In addition to developing an empathic understanding of how anxiety has functioned in your life, you can develop practical tools to help you overcome the habits of avoiding situations, sensations, or people that keeps the anxiety cycle in place. These tools include customized exercises that help you be aware of and challenge the accuracy of negative self-thoughts, feelings, and sensations you experience in difficult situations. As you shift your attitude towards your thoughts about anxious situations, you can experience more calm in approaching—instead of avoiding—the situations that arouse anxiety. As you approach these situations, your system will be exposed to the reality that the dreaded outcome either does not occur (e.g. your plane lands safely) or is survive-able (e.g. getting turned down for a date or promotion).
During anxiety therapy in my office in downtown San Francisco, we will work together to empower you to understand and manage difficult thoughts, emotions, and situations so you can foster a calmer, more peaceful life.
But, you may still have questions or concerns about counseling for anxiety…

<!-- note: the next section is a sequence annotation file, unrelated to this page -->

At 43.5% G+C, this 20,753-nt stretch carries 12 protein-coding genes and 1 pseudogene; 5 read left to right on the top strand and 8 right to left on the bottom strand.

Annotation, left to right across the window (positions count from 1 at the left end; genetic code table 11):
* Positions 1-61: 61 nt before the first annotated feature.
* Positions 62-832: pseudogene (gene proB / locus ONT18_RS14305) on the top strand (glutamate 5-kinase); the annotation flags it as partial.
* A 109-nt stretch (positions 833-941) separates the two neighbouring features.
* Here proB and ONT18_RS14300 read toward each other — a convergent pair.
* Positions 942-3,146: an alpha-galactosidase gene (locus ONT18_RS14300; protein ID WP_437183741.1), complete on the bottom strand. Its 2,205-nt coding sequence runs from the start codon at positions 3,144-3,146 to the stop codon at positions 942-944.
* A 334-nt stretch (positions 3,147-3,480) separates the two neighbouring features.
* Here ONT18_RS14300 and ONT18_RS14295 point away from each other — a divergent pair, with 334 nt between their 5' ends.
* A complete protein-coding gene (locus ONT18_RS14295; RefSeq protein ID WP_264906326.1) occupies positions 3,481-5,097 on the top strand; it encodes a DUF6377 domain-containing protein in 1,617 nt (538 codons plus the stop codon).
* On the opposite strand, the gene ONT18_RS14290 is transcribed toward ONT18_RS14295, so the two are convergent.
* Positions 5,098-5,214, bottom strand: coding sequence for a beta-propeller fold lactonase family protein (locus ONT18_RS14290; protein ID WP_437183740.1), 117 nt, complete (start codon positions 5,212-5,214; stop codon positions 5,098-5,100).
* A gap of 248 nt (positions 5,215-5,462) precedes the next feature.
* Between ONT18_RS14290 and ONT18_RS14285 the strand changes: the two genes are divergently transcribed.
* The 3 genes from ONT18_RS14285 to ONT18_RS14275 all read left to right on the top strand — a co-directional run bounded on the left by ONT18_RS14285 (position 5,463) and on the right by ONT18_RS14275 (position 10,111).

“I’ve never been to therapy before. Opening up to a stranger makes me uncomfortable.”
It is natural to be skeptical about opening up to someone new, especially if that person is initially a complete stranger. Can you trust a therapist to treat you with respect, warmth, and validation? The only way to answer this question is to have an interaction with a therapist that you are considering going to see. In my practice, I offer a free initial 15-minute phone consultation so that you can gain a sense of what it’s like to work with me and decide whether you feel comfortable enough to make an initial appointment. The discomfort of talking to a ‘stranger’ usually diminishes quickly as we build a trusting relationship and you experience my attempts to understand and empathize with your experience.
“Shouldn’t I be able to fix this myself?”